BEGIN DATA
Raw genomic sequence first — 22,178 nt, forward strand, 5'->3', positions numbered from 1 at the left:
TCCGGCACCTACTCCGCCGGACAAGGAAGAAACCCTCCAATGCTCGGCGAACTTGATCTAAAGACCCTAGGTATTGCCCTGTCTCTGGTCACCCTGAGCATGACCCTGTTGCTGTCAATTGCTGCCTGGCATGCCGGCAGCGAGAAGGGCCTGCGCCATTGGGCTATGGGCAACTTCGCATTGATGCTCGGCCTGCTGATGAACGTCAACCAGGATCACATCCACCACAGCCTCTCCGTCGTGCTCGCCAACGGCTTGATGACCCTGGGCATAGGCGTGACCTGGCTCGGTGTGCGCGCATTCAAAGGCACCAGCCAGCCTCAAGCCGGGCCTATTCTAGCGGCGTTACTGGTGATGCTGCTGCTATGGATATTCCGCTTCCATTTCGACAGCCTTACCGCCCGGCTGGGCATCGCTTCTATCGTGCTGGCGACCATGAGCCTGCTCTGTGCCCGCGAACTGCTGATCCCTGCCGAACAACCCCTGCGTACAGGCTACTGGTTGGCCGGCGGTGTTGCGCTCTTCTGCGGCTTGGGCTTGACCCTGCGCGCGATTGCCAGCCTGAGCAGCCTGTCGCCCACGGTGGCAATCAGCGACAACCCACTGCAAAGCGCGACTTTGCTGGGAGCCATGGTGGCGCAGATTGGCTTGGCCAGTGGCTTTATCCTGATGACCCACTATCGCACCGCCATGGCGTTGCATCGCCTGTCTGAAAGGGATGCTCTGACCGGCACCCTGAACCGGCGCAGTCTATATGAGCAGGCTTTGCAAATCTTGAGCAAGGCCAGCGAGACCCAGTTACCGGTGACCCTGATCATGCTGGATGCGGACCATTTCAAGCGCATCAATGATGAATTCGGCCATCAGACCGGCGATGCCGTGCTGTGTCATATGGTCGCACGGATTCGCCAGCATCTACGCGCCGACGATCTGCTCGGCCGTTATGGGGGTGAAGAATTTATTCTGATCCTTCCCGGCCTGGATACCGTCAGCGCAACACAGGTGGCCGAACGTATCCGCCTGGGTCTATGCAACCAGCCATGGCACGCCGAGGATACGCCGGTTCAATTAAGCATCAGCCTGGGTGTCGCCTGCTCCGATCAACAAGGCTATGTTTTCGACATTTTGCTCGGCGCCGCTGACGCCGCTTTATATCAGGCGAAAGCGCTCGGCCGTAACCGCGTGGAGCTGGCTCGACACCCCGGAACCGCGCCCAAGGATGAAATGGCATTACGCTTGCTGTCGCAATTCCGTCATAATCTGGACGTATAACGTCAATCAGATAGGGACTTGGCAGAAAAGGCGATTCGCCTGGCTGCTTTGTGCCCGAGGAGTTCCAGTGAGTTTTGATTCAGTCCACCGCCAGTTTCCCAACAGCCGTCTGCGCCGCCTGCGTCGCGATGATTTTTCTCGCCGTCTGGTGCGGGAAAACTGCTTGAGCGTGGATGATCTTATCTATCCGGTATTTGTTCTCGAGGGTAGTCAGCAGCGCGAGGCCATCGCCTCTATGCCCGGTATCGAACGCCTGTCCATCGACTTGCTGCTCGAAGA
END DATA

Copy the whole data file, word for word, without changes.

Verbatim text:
Raw genomic sequence first — 22,178 nt, forward strand, 5'->3', positions numbered from 1 at the left:
TCCGGCACCTACTCCGCCGGACAAGGAAGAAACCCTCCAATGCTCGGCGAACTTGATCTAAAGACCCTAGGTATTGCCCTGTCTCTGGTCACCCTGAGCATGACCCTGTTGCTGTCAATTGCTGCCTGGCATGCCGGCAGCGAGAAGGGCCTGCGCCATTGGGCTATGGGCAACTTCGCATTGATGCTCGGCCTGCTGATGAACGTCAACCAGGATCACATCCACCACAGCCTCTCCGTCGTGCTCGCCAACGGCTTGATGACCCTGGGCATAGGCGTGACCTGGCTCGGTGTGCGCGCATTCAAAGGCACCAGCCAGCCTCAAGCCGGGCCTATTCTAGCGGCGTTACTGGTGATGCTGCTGCTATGGATATTCCGCTTCCATTTCGACAGCCTTACCGCCCGGCTGGGCATCGCTTCTATCGTGCTGGCGACCATGAGCCTGCTCTGTGCCCGCGAACTGCTGATCCCTGCCGAACAACCCCTGCGTACAGGCTACTGGTTGGCCGGCGGTGTTGCGCTCTTCTGCGGCTTGGGCTTGACCCTGCGCGCGATTGCCAGCCTGAGCAGCCTGTCGCCCACGGTGGCAATCAGCGACAACCCACTGCAAAGCGCGACTTTGCTGGGAGCCATGGTGGCGCAGATTGGCTTGGCCAGTGGCTTTATCCTGATGACCCACTATCGCACCGCCATGGCGTTGCATCGCCTGTCTGAAAGGGATGCTCTGACCGGCACCCTGAACCGGCGCAGTCTATATGAGCAGGCTTTGCAAATCTTGAGCAAGGCCAGCGAGACCCAGTTACCGGTGACCCTGATCATGCTGGATGCGGACCATTTCAAGCGCATCAATGATGAATTCGGCCATCAGACCGGCGATGCCGTGCTGTGTCATATGGTCGCACGGATTCGCCAGCATCTACGCGCCGACGATCTGCTCGGCCGTTATGGGGGTGAAGAATTTATTCTGATCCTTCCCGGCCTGGATACCGTCAGCGCAACACAGGTGGCCGAACGTATCCGCCTGGGTCTATGCAACCAGCCATGGCACGCCGAGGATACGCCGGTTCAATTAAGCATCAGCCTGGGTGTCGCCTGCTCCGATCAACAAGGCTATGTTTTCGACATTTTGCTCGGCGCCGCTGACGCCGCTTTATATCAGGCGAAAGCGCTCGGCCGTAACCGCGTGGAGCTGGCTCGACACCCCGGAACCGCGCCCAAGGATGAAATGGCATTACGCTTGCTGTCGCAATTCCGTCATAATCTGGACGTATAACGTCAATCAGATAGGGACTTGGCAGAAAAGGCGATTCGCCTGGCTGCTTTGTGCCCGAGGAGTTCCAGTGAGTTTTGATTCAGTCCACCGCCAGTTTCCCAACAGCCGTCTGCGCCGCCTGCGTCGCGATGATTTTTCTCGCCGTCTGGTGCGGGAAAACTGCTTGAGCGTGGATGATCTTATCTATCCGGTATTTGTTCTCGAGGGTAGTCAGCAGCGCGAGGCCATCGCCTCTATGCCCGGTATCGAACGCCTGTCCATCGACTTGCTGCTCGAAGA